WW2 memories of David Crossley

After being initially educated in “Miss Lang’s” nursery in Bridge Lane, my primary education continued at Child’s Way School - “Per Ardua Ad Astra”, but I did not, necessarily, follow the maxim of working hard! Certanly not like my mother who also sent to the school in about 1919 and whose name was the last one on the girls honour board and went on to the Grey Coat Hospital School in Westminster, thence to St Martins School of Art.

If I remember correctly, as one entered the school grounds at the top of Child’s Way, there was rather a large air raid shelter on the left hand side, grassed over, on which running races were held and organised by the then headmaster, Mr. Alban, Polly Clark and Mr Giles.

The war had ceased, but only just, by the time I went to the school, but I do remember, sometime after 8th May 1945, standing on Cambridge Heath Road, at the entrance to Bethnal Green Underground station watching as a celebratory processions of bands, soldiers, sailors and airmen, tanks, ambulances etc., passed by. Frenetic flag waving and dancing was the order of the day, and all was over in fifteen minutes! I also remember that my grandfather’s factory took a direct hit from the penultimate flying bomb which razed it to the ground.  Fortunately no-one was injured.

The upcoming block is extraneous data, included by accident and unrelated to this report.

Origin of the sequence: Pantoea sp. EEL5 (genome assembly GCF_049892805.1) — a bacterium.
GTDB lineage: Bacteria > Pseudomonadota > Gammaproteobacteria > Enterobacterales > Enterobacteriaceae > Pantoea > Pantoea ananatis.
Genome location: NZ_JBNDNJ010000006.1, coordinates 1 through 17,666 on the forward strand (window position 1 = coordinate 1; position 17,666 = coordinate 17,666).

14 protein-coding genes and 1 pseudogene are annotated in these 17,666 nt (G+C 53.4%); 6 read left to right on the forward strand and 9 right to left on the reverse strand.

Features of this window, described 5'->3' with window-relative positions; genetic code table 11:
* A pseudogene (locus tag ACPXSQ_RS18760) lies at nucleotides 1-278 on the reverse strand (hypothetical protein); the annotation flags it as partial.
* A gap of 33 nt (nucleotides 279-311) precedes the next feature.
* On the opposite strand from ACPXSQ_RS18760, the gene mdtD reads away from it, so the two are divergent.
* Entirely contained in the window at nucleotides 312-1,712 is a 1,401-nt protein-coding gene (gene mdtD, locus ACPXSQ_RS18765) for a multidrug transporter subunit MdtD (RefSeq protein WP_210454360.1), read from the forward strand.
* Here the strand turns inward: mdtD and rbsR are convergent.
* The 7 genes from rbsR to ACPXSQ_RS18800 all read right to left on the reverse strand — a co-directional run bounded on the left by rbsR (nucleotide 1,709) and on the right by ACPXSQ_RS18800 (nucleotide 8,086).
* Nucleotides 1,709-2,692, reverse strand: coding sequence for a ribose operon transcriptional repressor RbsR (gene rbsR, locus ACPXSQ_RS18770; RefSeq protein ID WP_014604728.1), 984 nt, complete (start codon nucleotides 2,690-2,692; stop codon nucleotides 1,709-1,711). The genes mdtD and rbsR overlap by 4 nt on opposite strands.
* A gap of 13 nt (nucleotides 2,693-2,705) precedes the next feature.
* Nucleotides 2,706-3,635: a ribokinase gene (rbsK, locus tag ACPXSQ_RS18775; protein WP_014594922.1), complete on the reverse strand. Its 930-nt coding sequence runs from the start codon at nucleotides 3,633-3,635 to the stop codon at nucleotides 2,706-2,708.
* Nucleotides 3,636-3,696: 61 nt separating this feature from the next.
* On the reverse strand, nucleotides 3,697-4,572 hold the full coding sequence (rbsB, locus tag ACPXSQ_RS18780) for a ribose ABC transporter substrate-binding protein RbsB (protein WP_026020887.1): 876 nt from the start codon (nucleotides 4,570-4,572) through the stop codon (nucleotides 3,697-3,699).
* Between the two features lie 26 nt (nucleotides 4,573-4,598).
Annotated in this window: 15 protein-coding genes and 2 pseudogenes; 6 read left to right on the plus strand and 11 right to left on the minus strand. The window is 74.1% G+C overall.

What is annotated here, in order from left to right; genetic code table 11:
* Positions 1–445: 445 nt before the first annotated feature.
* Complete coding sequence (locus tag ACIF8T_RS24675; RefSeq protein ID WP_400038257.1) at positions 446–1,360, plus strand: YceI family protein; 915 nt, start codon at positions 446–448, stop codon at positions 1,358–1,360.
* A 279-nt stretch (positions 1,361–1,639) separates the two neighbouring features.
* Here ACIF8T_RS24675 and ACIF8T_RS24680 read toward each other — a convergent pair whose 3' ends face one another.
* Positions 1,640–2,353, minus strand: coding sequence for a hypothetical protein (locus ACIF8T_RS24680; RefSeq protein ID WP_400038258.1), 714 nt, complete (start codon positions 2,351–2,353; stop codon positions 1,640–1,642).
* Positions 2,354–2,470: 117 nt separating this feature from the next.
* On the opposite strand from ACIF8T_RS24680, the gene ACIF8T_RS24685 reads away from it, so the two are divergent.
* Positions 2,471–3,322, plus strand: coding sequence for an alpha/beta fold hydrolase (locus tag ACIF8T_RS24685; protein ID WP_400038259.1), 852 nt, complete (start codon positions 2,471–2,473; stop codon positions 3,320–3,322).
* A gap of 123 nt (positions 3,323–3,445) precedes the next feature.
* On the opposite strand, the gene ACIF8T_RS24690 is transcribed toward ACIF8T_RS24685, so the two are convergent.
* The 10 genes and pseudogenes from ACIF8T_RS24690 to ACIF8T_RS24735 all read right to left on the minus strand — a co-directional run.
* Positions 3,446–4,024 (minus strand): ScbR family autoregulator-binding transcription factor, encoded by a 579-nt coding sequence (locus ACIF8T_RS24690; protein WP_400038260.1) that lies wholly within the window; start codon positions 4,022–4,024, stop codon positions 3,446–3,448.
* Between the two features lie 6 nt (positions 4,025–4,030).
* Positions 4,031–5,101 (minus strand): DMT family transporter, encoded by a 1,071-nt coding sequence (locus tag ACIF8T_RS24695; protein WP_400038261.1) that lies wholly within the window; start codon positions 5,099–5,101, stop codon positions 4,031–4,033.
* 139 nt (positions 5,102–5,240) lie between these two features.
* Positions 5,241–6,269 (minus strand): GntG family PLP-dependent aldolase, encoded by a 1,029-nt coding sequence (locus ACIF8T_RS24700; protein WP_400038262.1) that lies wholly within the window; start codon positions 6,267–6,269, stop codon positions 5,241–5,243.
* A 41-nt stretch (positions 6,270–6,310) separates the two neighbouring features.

On the 3rd March 1943, the tube station was being used as an air-raid shelter but sadly, because of the crowd and narrow entrances, an air-raid siren caused a rush for the safety of the underground haven and, in the ensuing turmoil, 173 people, including 62 children, were killed.

I have no diary of events – merely memories - during the war years but we had the opportunity of either staying at home in London or, when the bombing seemed to exacerbate, travelling up to Manchester and sometimes even going the extra thirty seven miles to St Annes where we stayed with family.

Probably the highlight of my years in the Garden Suburb Junior School was being taught by Miss Bennett how to grow mustard and cress seeds on blotting paper in empty egg shells which were subsequently hung on the Crittall window-stays to catch the sun. Those were peaceful and care-free days!

Document, WW2-6-10
WW2 memories of David Crossley
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